Fran Stewart is the author of the Biscuit McKee Mysteries – GRAY AS ASHES is the seventh book in that series – as well as a standalone mystery A SLAYING SONG TONIGHT, about a Depression-era serial killer whose favorite song is Jingle Bells. Her new ScotShop Mystery Series from Berkley Press begins with A WEE MURDER IN MY SHOP.

Fran lives quietly with various rescued cats beside a creek on the other side of Hog Mountain, Georgia.

She sings alto with a community chorus and volunteers at her grandchildren’s school library. She is a member of Sisters in Crime and Mystery Writers of America.


Hamelin, Vermont, isn’t the most likely place for bagpipes and tartan, but at Peggy Winn’s ScotShop, business is booming…

While on a transatlantic hunt for some authentic wares to sell at her shop, Peggy is looking to forget her troubles by digging through the hidden treasures of the Scottish Highlands. With so many enchanting items on sale, Peggy can’t resist buying a beautiful old tartan shawl. But once she wraps it around her shoulders, she discovers that her purchase comes with a hidden fee: the specter of a fourteenth-century Scotsman.

Unsure if her Highland fling was real or a product of an overactive imagination, Peggy returns home to Vermont—only to find the dead body of her ex-boyfriend on the floor of her shop. When the police chief arrests Peggy’s cousin based on some incriminating evidence, Peggy decides to ask her haunting Scottish companion to help figure out who really committed the crime—before anyone else gets kilt…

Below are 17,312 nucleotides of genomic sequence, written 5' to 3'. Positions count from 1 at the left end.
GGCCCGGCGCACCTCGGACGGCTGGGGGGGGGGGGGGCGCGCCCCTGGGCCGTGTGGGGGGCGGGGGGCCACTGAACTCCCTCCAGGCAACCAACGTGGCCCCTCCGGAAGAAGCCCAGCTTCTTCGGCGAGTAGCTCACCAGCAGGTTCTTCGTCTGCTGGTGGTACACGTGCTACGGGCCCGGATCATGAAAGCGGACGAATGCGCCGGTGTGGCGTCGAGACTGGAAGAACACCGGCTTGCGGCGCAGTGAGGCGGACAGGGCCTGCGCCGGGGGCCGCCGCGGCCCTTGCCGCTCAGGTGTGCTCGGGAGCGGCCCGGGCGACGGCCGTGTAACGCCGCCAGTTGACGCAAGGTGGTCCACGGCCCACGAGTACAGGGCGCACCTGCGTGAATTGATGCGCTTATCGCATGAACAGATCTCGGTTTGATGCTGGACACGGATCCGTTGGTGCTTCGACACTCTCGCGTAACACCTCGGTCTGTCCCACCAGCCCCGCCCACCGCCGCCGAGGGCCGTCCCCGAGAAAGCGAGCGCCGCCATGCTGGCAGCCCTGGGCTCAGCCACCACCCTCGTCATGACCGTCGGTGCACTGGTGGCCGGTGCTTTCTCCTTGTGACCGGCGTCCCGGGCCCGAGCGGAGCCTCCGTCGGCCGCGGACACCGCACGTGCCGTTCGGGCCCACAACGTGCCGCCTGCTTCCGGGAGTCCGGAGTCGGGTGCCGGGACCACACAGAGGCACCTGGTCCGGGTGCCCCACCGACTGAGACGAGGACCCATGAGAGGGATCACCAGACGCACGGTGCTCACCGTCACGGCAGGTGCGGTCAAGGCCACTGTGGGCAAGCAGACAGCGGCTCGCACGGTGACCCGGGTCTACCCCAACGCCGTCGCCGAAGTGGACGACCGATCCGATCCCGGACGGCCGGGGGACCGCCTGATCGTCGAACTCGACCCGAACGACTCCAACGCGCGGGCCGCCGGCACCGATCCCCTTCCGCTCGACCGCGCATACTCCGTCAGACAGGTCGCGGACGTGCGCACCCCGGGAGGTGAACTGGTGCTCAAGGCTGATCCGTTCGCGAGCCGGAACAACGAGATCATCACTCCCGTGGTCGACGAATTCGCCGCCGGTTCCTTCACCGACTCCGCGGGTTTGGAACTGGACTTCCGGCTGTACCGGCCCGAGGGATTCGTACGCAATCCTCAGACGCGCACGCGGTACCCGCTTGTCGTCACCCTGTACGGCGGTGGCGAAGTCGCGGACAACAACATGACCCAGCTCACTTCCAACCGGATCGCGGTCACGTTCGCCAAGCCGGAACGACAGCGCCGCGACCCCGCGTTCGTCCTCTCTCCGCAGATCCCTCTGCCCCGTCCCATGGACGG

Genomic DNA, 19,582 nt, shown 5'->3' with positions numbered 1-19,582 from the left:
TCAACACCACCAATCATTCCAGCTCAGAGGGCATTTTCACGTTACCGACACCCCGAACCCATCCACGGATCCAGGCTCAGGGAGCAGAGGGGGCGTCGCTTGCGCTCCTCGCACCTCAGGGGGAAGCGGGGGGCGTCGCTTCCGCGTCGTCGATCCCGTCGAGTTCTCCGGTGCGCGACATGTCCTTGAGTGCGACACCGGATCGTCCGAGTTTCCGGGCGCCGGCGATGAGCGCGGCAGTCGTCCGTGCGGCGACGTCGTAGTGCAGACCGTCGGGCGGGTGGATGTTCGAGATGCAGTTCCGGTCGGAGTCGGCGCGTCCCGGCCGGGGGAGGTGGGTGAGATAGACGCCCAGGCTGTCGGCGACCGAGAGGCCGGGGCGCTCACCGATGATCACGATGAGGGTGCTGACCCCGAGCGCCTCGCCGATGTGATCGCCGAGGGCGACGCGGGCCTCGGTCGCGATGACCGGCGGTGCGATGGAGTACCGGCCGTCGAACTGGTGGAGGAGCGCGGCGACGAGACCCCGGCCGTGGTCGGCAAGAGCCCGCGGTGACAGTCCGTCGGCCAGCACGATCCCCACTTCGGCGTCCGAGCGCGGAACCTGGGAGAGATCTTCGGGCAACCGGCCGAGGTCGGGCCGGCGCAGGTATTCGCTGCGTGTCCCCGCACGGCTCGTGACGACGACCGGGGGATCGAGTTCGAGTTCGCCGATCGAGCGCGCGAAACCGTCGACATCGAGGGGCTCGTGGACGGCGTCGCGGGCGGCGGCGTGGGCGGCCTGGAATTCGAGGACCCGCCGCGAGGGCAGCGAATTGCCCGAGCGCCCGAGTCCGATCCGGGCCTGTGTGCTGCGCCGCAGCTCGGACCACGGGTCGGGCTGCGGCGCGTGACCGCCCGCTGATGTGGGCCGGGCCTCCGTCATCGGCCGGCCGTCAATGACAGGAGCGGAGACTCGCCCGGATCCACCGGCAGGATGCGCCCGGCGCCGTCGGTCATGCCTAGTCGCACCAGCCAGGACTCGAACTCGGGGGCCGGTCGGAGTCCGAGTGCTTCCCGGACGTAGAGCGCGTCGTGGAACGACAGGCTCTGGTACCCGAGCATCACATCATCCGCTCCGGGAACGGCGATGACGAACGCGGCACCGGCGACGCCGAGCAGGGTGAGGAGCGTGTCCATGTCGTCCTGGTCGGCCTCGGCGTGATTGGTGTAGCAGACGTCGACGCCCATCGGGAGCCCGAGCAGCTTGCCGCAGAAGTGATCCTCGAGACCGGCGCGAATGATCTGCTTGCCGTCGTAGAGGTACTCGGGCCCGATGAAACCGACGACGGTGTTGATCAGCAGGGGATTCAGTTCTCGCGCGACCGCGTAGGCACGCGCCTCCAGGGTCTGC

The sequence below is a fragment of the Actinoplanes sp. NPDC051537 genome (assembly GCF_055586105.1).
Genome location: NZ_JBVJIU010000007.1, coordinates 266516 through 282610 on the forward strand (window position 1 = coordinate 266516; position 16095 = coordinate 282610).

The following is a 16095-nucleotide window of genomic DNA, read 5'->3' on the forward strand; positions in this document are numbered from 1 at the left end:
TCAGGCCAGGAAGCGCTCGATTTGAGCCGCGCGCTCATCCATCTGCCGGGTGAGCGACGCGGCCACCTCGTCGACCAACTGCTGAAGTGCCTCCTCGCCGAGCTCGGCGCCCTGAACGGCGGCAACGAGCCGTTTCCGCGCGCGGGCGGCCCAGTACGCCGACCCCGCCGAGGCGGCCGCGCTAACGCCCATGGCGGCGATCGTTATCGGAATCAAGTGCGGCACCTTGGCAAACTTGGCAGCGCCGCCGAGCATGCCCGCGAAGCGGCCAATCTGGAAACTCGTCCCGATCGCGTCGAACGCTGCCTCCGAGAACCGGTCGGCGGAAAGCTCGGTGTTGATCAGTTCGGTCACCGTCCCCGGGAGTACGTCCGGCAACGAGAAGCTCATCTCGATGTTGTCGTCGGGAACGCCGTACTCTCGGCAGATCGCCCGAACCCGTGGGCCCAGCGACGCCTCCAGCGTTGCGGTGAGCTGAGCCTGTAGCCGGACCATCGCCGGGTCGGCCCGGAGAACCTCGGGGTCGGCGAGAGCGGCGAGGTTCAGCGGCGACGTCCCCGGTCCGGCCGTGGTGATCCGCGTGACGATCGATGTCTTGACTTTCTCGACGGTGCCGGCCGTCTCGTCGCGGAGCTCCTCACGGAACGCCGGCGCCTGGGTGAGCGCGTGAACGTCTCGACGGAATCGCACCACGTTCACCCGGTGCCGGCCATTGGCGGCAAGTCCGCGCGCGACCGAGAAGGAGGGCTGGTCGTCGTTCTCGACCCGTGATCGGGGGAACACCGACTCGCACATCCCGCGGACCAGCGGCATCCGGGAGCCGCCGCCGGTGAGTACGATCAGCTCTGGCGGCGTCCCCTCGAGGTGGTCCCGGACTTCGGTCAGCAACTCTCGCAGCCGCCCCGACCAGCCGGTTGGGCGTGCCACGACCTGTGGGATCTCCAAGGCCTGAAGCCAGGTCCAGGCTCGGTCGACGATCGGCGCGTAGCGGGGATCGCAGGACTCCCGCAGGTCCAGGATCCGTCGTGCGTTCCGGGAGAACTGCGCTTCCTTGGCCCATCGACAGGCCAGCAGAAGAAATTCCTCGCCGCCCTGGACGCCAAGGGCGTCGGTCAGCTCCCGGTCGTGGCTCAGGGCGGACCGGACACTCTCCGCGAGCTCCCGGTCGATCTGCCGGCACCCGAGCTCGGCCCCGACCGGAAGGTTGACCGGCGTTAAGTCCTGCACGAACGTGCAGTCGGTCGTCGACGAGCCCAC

Samantha Chase | Planning the Perfect Romance

Samantha ChaseRETURN TO YOUIn my newest romance RETURN TO ME, Selena’s love of event planning could really be put to the test by her love for James. She’s a list maker, a planner, but James has a way of catching her off-guard and messing up her best laid plans throughout the story!

But in a perfect world, if she could sit down at her desk and plan out how to win her man back, she’d have to really get creative. She’s already seen him and knows that she wants him back. He seems resistant – almost hostile – but she’s not willing to admit defeat. Her time is limited so she knows she’s going to have to act fast.

Step One: Invite James out for a late afternoon coffee date that could easily lead to dinner.

Step Two: Invite him back to hotel for an after-dinner drink. Being that you’re visiting from out of town, the hotel is still considered neutral territory. Have a dessert tray waiting in the room – along with a variety of beverages ranging from coffee to champagne.